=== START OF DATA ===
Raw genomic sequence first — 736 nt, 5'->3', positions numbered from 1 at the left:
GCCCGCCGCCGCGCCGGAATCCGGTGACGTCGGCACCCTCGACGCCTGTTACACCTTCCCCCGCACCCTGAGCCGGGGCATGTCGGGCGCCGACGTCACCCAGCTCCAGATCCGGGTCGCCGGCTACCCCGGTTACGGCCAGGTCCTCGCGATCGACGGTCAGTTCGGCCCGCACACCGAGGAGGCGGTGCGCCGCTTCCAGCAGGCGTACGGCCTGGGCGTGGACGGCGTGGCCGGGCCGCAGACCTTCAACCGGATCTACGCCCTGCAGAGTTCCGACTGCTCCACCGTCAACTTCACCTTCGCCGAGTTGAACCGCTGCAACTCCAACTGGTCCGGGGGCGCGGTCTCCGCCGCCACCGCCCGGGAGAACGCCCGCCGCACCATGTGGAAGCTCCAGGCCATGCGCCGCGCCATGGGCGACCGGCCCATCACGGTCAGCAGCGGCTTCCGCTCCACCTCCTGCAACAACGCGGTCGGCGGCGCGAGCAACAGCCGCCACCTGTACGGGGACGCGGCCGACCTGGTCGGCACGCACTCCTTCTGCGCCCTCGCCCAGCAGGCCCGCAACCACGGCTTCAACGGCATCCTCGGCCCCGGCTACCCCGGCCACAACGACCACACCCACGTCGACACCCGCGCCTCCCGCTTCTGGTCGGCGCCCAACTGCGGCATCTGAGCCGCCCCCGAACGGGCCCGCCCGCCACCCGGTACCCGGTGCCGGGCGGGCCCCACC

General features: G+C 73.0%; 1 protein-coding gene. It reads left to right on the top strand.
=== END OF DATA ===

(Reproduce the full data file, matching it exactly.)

Raw genomic sequence first — 736 nt, 5'->3', positions numbered from 1 at the left:
GCCCGCCGCCGCGCCGGAATCCGGTGACGTCGGCACCCTCGACGCCTGTTACACCTTCCCCCGCACCCTGAGCCGGGGCATGTCGGGCGCCGACGTCACCCAGCTCCAGATCCGGGTCGCCGGCTACCCCGGTTACGGCCAGGTCCTCGCGATCGACGGTCAGTTCGGCCCGCACACCGAGGAGGCGGTGCGCCGCTTCCAGCAGGCGTACGGCCTGGGCGTGGACGGCGTGGCCGGGCCGCAGACCTTCAACCGGATCTACGCCCTGCAGAGTTCCGACTGCTCCACCGTCAACTTCACCTTCGCCGAGTTGAACCGCTGCAACTCCAACTGGTCCGGGGGCGCGGTCTCCGCCGCCACCGCCCGGGAGAACGCCCGCCGCACCATGTGGAAGCTCCAGGCCATGCGCCGCGCCATGGGCGACCGGCCCATCACGGTCAGCAGCGGCTTCCGCTCCACCTCCTGCAACAACGCGGTCGGCGGCGCGAGCAACAGCCGCCACCTGTACGGGGACGCGGCCGACCTGGTCGGCACGCACTCCTTCTGCGCCCTCGCCCAGCAGGCCCGCAACCACGGCTTCAACGGCATCCTCGGCCCCGGCTACCCCGGCCACAACGACCACACCCACGTCGACACCCGCGCCTCCCGCTTCTGGTCGGCGCCCAACTGCGGCATCTGAGCCGCCCCCGAACGGGCCCGCCCGCCACCCGGTACCCGGTGCCGGGCGGGCCCCACC

General features: G+C 73.0%; 1 protein-coding gene. It reads left to right on the top strand.